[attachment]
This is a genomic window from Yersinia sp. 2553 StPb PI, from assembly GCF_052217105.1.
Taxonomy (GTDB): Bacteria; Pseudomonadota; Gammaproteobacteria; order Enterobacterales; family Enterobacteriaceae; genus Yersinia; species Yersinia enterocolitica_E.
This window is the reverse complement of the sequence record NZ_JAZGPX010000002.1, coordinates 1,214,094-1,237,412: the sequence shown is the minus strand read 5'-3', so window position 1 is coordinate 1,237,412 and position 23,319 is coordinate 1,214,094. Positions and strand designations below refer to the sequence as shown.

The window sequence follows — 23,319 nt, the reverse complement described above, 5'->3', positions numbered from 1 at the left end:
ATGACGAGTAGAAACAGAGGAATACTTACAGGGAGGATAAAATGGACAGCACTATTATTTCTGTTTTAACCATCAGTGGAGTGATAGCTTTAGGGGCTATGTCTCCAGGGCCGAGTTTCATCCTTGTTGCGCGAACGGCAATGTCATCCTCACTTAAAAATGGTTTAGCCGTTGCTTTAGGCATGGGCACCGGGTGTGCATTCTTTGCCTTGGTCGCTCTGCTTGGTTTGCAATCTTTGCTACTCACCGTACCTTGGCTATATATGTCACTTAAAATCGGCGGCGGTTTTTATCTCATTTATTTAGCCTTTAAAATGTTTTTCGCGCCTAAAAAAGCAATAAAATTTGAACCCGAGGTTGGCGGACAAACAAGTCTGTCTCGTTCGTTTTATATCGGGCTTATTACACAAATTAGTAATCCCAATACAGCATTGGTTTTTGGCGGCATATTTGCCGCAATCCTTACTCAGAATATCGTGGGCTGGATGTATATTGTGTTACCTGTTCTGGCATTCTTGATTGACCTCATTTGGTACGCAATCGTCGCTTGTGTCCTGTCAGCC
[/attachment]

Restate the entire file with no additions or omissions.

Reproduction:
This is a genomic window from Yersinia sp. 2553 StPb PI, from assembly GCF_052217105.1.
Taxonomy (GTDB): Bacteria; Pseudomonadota; Gammaproteobacteria; order Enterobacterales; family Enterobacteriaceae; genus Yersinia; species Yersinia enterocolitica_E.
This window is the reverse complement of the sequence record NZ_JAZGPX010000002.1, coordinates 1,214,094-1,237,412: the sequence shown is the minus strand read 5'-3', so window position 1 is coordinate 1,237,412 and position 23,319 is coordinate 1,214,094. Positions and strand designations below refer to the sequence as shown.

The window sequence follows — 23,319 nt, the reverse complement described above, 5'->3', positions numbered from 1 at the left end:
ATGACGAGTAGAAACAGAGGAATACTTACAGGGAGGATAAAATGGACAGCACTATTATTTCTGTTTTAACCATCAGTGGAGTGATAGCTTTAGGGGCTATGTCTCCAGGGCCGAGTTTCATCCTTGTTGCGCGAACGGCAATGTCATCCTCACTTAAAAATGGTTTAGCCGTTGCTTTAGGCATGGGCACCGGGTGTGCATTCTTTGCCTTGGTCGCTCTGCTTGGTTTGCAATCTTTGCTACTCACCGTACCTTGGCTATATATGTCACTTAAAATCGGCGGCGGTTTTTATCTCATTTATTTAGCCTTTAAAATGTTTTTCGCGCCTAAAAAAGCAATAAAATTTGAACCCGAGGTTGGCGGACAAACAAGTCTGTCTCGTTCGTTTTATATCGGGCTTATTACACAAATTAGTAATCCCAATACAGCATTGGTTTTTGGCGGCATATTTGCCGCAATCCTTACTCAGAATATCGTGGGCTGGATGTATATTGTGTTACCTGTTCTGGCATTCTTGATTGACCTCATTTGGTACGCAATCGTCGCTTGTGTCCTGTCAGCC